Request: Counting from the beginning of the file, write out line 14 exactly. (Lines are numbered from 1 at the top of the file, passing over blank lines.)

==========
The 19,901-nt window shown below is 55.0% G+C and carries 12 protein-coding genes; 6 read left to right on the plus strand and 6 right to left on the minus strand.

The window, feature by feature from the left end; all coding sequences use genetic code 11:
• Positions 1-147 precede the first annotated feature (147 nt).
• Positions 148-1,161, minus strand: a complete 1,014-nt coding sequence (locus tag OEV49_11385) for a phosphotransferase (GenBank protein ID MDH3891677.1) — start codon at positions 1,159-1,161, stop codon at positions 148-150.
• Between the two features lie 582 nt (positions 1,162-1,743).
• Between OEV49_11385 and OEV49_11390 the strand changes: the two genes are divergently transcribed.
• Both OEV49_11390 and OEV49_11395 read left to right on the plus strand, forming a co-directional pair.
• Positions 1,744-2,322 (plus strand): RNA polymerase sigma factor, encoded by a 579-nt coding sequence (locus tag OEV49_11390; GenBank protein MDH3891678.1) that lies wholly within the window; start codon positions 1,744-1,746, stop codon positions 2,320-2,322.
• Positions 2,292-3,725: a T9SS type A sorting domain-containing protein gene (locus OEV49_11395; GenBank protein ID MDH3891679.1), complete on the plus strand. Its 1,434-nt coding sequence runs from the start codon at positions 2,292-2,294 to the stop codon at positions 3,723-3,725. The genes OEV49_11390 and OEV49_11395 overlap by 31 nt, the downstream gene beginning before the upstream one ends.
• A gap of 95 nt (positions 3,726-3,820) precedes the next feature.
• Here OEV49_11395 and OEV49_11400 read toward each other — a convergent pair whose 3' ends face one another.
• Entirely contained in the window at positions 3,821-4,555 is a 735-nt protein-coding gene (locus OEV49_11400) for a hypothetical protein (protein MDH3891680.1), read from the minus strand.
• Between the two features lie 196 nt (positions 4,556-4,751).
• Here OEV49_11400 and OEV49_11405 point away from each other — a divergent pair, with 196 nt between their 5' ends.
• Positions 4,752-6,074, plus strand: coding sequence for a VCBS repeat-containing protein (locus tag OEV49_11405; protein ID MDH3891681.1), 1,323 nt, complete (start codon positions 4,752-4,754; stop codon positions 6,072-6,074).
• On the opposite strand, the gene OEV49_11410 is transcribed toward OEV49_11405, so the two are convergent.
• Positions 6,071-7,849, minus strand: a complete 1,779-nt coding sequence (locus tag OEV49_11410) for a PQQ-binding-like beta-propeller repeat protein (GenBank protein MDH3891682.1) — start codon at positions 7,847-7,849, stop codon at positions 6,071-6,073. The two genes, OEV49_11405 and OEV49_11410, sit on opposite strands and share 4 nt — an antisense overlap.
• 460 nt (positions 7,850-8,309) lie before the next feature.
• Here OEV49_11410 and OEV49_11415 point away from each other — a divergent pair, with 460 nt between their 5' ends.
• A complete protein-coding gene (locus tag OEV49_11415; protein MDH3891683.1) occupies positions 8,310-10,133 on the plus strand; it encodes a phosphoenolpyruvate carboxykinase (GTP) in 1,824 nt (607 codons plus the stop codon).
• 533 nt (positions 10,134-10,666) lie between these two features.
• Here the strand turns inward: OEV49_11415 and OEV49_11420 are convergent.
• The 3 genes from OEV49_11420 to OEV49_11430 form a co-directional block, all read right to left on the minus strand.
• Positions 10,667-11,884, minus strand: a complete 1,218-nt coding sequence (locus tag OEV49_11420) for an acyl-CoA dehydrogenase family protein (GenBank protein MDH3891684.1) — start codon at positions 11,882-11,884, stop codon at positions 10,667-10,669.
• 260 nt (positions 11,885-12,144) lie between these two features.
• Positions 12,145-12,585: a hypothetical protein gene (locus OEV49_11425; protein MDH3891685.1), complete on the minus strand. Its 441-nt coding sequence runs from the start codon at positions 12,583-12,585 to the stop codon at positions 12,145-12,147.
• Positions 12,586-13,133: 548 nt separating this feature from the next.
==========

• Here OEV49_11400 and OEV49_11405 point away from each other — a divergent pair, with 196 nt between their 5' ends.